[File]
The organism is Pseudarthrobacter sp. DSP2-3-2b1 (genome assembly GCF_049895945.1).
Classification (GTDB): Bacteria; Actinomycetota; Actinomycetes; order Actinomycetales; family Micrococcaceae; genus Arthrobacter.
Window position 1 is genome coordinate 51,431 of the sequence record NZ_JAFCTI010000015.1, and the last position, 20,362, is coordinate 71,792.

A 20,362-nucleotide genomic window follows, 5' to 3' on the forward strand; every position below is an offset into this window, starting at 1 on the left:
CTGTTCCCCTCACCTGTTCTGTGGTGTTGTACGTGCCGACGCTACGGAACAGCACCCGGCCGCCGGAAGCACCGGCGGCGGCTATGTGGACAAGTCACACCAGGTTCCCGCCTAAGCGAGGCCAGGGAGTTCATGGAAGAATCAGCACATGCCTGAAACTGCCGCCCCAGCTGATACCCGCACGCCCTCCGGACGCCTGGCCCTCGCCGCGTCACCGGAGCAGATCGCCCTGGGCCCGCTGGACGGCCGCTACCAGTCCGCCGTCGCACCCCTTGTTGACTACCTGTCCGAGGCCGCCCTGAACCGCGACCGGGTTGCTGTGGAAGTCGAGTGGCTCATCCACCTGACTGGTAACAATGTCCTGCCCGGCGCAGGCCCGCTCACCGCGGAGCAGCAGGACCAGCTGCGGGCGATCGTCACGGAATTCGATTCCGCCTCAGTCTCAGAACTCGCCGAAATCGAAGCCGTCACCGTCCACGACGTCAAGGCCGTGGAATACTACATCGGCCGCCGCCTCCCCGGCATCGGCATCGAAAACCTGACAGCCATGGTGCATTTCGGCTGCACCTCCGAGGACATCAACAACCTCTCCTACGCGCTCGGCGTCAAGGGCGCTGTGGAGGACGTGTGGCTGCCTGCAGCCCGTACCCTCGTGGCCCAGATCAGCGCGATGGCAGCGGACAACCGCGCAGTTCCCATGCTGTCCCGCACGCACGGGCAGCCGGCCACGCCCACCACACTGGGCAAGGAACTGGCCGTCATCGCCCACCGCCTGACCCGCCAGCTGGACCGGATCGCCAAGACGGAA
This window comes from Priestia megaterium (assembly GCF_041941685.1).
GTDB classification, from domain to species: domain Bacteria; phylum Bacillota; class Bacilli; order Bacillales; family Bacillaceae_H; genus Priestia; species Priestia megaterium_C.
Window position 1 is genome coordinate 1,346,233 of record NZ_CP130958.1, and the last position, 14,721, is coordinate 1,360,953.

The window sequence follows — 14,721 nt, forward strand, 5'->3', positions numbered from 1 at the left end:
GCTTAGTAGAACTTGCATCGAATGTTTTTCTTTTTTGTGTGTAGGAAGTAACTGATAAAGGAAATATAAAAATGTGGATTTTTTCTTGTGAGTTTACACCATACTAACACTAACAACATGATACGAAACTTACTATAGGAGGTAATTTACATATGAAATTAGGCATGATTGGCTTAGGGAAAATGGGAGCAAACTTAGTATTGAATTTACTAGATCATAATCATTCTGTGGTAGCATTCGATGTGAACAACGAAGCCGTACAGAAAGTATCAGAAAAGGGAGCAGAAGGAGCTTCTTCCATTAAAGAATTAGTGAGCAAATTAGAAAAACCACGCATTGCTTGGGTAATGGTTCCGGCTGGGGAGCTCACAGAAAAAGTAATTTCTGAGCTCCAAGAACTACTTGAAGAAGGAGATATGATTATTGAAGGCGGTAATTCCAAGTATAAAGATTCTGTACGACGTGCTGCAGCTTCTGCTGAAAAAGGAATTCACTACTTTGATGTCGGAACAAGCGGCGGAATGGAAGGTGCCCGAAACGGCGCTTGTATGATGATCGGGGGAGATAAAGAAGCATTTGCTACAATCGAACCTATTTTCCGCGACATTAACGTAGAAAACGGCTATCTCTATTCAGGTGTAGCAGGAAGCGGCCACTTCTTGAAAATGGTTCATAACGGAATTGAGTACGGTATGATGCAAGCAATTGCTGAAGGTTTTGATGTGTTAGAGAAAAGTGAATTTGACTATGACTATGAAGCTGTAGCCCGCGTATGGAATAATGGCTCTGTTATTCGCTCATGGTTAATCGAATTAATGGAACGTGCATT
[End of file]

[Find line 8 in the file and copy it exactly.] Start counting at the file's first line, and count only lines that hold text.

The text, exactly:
Window position 1 is genome coordinate 1,346,233 of record NZ_CP130958.1, and the last position, 14,721, is coordinate 1,360,953.